Saturday, October 26, 2013
Javier Sicilia y Teresa Carmona en Vancouver, BC, Monday, Oct 28, from 7 to 9 pm, at W2-Woodwards Bldg.
VOICES OF VICTIMS OF THE DRUG WAR IN MEXICO -
TOUR IN USA AND CANADA
Last year, Global Exchange joined with our allies from Mexico and the U.S. for an unprecedented 27-city Caravan for Peace that crossed the United States, calling for an end to the drug war and related violence.
This fall, we’re launching an 11-city Voices of Victims tour of North America, once again featuring Javier Sicilia, along with drug war victims, Mexican opinion leaders, and members of Mexico’s Movement for Peace with Justice and Dignity (MPJD).
The Voices of Victims tour will echo the voices of the Caravan that called for ending drug war policies that have served to empower vicious criminals. Once again, those who have suffered atrocities in Mexico will make the case for better laws to impede the smuggling of hundreds of thousands of guns (most of them legally purchased) from the United States to Mexico every year. They will join their voices with others seeking to reverse the accelerating militarization of our borders that that both criminalizes and dehumanizes immigrants.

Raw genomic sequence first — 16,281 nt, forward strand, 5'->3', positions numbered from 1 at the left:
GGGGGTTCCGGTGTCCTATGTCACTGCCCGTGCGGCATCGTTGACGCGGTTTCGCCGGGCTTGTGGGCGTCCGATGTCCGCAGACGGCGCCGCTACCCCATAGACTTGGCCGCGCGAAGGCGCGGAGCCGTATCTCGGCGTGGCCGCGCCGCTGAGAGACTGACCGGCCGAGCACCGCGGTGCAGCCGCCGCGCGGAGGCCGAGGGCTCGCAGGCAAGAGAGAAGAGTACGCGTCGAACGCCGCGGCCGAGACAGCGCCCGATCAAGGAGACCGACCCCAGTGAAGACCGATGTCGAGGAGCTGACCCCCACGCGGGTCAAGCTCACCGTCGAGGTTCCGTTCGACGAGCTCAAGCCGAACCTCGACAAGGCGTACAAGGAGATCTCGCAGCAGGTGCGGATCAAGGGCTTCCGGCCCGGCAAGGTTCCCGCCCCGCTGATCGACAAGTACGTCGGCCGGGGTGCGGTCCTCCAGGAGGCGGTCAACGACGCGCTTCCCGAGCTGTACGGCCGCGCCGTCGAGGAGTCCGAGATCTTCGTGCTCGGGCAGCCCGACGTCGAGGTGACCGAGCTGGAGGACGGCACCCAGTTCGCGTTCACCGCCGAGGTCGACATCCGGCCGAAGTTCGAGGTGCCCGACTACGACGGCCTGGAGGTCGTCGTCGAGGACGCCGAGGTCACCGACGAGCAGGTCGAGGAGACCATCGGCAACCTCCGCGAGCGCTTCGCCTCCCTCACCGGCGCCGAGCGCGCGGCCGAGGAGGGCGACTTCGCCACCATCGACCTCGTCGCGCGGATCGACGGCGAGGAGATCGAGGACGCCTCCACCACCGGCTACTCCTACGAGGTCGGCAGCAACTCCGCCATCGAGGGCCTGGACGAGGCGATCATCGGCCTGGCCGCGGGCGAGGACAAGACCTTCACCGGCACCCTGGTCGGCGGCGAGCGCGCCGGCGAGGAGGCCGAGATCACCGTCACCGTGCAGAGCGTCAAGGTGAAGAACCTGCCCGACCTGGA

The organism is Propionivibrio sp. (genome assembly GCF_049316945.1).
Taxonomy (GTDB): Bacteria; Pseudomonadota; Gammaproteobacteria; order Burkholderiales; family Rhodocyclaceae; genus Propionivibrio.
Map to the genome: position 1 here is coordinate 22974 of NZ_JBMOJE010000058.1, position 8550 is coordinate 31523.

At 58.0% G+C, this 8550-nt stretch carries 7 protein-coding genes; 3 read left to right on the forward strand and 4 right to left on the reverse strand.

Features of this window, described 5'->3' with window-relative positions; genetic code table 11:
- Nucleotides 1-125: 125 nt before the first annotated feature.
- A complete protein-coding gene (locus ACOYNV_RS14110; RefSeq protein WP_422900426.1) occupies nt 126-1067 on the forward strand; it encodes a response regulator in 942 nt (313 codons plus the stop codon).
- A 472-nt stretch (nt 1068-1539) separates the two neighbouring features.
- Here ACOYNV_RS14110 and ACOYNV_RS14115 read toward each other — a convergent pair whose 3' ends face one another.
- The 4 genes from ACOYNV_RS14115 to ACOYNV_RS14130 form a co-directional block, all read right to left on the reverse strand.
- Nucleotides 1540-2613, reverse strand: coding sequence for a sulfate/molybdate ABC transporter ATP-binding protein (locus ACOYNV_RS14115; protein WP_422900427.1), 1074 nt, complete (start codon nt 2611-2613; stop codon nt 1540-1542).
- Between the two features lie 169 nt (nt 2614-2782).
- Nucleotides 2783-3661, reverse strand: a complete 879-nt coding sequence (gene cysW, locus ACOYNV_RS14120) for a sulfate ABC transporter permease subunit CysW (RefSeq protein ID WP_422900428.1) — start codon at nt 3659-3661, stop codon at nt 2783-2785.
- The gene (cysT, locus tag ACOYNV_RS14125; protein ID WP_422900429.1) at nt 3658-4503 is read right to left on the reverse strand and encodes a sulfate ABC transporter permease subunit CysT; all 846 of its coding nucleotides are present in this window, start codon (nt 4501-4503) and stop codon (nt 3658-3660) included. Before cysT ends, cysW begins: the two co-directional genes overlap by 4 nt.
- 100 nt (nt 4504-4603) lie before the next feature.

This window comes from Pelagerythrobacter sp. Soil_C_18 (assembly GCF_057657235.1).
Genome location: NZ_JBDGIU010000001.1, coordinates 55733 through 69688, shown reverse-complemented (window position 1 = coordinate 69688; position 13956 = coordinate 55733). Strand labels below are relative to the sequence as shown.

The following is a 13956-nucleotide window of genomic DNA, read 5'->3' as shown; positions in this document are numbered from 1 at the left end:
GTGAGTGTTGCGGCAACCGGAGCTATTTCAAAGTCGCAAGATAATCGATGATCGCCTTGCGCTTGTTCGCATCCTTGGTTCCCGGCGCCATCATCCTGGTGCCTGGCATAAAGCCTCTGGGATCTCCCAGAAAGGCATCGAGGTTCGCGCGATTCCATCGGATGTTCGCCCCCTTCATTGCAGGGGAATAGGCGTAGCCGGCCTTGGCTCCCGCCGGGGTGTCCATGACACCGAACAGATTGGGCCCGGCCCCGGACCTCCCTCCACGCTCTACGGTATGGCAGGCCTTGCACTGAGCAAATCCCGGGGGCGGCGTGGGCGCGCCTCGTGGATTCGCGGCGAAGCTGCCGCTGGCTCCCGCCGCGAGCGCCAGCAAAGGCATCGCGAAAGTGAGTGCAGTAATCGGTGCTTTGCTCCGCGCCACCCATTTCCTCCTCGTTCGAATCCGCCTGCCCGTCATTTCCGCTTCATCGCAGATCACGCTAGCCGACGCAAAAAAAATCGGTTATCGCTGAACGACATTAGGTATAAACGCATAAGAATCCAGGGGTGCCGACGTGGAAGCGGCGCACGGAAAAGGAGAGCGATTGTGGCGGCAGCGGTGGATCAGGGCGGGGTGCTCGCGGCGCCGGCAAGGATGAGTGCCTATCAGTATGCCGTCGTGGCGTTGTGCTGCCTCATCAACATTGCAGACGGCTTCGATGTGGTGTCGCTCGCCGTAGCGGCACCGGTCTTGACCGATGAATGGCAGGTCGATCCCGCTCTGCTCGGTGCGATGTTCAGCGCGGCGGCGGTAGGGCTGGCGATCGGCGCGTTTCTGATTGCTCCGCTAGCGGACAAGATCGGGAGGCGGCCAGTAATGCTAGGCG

In 2013, we continue to face the same set of problems, but the context has changed. Mexico’s new president, Enrique Peña Nieto, was initially successful in discouraging media coverage of Mexico’s out-of-control violence, sending the comforting message that Mexico’s dreadful violence is waning. The grim reality is that murder and tragedy continue at the same emergency levels of recent years.
Many were encouraged that Peña Nieto revived an important victim’s compensation law* that had been promoted by the MPJD and then scuttled by outgoing President Calderón. Nevertheless, there has there has been no perceptible change in overall drug war strategy by Peña Nieto’s team, nor any broad progress toward staunching Mexico’s terrible wounds. [*The pros and cons of the federal victims law and several pieces of state legislation that mirrors it will be a major topic of discussion on this tour.]